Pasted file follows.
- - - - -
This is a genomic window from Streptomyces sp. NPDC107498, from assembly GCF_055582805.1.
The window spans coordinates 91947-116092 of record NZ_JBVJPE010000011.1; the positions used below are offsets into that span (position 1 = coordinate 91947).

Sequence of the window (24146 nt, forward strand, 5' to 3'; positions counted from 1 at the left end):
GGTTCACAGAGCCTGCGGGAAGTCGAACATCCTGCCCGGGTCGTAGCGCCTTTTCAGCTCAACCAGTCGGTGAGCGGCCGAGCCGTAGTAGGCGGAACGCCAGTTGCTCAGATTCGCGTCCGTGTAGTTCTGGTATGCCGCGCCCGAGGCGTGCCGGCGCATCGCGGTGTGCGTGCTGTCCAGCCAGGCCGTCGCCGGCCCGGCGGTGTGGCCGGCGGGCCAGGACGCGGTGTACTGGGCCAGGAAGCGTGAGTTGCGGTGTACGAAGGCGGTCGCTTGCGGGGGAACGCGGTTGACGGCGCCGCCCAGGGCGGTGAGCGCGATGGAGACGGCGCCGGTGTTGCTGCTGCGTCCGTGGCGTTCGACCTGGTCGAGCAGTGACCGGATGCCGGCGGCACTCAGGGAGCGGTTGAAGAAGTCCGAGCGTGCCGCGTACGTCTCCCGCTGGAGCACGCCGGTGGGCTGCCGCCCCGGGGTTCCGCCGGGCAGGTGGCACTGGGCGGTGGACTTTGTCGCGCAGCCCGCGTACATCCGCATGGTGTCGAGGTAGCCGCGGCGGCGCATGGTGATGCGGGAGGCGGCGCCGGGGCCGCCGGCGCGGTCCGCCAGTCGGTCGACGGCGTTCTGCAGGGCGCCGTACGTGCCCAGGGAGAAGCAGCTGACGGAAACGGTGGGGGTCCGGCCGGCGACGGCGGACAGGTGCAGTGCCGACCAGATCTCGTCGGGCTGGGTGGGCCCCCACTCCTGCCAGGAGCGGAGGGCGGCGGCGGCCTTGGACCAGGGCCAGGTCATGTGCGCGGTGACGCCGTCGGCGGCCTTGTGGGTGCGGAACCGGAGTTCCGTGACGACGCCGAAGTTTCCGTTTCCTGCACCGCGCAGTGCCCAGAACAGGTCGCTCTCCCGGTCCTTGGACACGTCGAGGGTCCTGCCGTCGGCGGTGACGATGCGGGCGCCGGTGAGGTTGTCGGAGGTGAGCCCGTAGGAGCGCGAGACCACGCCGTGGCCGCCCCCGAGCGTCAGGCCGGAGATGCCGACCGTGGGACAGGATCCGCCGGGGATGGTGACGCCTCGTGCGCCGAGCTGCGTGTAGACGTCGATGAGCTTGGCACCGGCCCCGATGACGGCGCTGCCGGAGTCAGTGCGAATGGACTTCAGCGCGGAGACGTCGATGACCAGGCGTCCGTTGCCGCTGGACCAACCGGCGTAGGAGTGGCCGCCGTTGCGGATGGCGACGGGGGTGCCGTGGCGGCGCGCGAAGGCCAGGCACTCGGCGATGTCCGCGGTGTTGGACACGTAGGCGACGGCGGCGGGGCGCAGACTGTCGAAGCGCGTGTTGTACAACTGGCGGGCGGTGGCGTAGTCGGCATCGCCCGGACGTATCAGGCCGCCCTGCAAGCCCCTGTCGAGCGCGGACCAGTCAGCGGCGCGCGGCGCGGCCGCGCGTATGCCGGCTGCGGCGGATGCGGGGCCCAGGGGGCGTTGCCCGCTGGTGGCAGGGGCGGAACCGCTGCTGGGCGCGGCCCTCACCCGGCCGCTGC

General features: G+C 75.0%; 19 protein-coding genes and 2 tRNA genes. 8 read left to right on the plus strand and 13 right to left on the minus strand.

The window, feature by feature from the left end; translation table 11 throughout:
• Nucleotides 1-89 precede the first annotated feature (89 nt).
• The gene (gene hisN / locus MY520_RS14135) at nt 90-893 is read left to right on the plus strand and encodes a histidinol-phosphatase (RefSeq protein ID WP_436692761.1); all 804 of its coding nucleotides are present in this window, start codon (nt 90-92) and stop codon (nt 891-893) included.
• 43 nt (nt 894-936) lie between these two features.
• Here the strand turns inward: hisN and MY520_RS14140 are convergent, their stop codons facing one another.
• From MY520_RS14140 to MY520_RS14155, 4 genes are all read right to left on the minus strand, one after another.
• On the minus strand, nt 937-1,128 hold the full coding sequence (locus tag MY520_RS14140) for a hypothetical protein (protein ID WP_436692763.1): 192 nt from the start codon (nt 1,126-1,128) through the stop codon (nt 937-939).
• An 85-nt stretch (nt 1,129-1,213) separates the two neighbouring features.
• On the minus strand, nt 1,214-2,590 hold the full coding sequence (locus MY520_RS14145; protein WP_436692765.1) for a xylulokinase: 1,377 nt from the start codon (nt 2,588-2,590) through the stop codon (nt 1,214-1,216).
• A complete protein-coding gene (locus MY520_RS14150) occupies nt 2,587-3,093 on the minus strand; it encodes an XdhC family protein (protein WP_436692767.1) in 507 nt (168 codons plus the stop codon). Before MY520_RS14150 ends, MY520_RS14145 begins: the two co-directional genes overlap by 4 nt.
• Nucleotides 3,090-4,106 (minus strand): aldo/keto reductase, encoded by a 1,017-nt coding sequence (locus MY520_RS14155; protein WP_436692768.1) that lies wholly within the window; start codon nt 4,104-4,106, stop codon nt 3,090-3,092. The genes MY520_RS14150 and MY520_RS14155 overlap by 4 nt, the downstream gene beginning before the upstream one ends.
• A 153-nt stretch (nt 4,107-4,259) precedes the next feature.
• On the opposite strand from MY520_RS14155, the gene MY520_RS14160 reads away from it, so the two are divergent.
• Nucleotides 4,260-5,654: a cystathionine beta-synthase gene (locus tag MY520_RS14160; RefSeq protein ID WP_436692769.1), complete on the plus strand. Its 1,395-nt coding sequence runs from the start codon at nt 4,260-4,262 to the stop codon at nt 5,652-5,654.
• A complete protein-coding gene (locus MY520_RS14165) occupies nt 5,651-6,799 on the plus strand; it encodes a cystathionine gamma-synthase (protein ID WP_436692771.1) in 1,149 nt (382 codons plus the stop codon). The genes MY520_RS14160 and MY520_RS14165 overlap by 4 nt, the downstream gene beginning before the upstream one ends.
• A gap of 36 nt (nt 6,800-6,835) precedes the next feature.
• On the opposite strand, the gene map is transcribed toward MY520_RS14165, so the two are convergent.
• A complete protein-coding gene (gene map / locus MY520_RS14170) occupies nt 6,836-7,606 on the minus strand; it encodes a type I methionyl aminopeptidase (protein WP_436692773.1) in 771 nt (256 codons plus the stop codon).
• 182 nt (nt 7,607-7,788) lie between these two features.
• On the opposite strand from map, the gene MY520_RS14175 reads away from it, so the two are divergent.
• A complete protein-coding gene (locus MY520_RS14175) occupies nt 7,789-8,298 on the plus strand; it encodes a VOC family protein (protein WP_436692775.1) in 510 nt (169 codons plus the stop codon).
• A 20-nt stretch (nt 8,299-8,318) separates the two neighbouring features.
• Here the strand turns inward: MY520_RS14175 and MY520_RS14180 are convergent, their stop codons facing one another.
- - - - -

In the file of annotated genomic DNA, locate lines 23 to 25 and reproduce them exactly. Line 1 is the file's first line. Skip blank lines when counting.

• A complete protein-coding gene (gene map / locus MY520_RS14170) occupies nt 6,836-7,606 on the minus strand; it encodes a type I methionyl aminopeptidase (protein WP_436692773.1) in 771 nt (256 codons plus the stop codon).
• 182 nt (nt 7,607-7,788) lie between these two features.
• On the opposite strand from map, the gene MY520_RS14175 reads away from it, so the two are divergent.